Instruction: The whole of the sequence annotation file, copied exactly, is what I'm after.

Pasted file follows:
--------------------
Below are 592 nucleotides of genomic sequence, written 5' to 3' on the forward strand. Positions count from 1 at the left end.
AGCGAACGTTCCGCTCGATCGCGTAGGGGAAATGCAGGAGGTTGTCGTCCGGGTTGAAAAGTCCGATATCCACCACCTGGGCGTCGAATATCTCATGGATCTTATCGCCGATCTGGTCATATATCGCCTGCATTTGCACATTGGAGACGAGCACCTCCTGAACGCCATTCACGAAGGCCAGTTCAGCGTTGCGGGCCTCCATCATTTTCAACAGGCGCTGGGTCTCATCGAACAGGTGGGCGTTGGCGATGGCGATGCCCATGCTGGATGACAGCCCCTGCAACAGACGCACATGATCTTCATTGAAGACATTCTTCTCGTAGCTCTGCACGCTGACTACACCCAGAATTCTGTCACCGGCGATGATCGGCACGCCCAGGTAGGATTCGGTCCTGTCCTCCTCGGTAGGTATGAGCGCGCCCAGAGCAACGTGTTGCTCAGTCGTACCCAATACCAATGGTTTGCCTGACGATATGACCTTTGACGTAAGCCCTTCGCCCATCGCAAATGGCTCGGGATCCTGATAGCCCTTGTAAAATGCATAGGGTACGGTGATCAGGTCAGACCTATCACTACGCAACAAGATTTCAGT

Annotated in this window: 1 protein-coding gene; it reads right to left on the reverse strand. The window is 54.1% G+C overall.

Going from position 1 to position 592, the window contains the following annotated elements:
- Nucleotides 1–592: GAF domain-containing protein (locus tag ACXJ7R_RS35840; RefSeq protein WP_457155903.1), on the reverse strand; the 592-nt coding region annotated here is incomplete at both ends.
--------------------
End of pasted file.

Below are 592 nucleotides of genomic sequence, written 5' to 3' on the forward strand. Positions count from 1 at the left end.
AGCGAACGTTCCGCTCGATCGCGTAGGGGAAATGCAGGAGGTTGTCGTCCGGGTTGAAAAGTCCGATATCCACCACCTGGGCGTCGAATATCTCATGGATCTTATCGCCGATCTGGTCATATATCGCCTGCATTTGCACATTGGAGACGAGCACCTCCTGAACGCCATTCACGAAGGCCAGTTCAGCGTTGCGGGCCTCCATCATTTTCAACAGGCGCTGGGTCTCATCGAACAGGTGGGCGTTGGCGATGGCGATGCCCATGCTGGATGACAGCCCCTGCAACAGACGCACATGATCTTCATTGAAGACATTCTTCTCGTAGCTCTGCACGCTGACTACACCCAGAATTCTGTCACCGGCGATGATCGGCACGCCCAGGTAGGATTCGGTCCTGTCCTCCTCGGTAGGTATGAGCGCGCCCAGAGCAACGTGTTGCTCAGTCGTACCCAATACCAATGGTTTGCCTGACGATATGACCTTTGACGTAAGCCCTTCGCCCATCGCAAATGGCTCGGGATCCTGATAGCCCTTGTAAAATGCATAGGGTACGGTGATCAGGTCAGACCTATCACTACGCAACAAGATTTCAGT

Annotated in this window: 1 protein-coding gene; it reads right to left on the reverse strand. The window is 54.1% G+C overall.

Going from position 1 to position 592, the window contains the following annotated elements:
- Nucleotides 1–592: GAF domain-containing protein (locus tag ACXJ7R_RS35840; RefSeq protein WP_457155903.1), on the reverse strand; the 592-nt coding region annotated here is incomplete at both ends.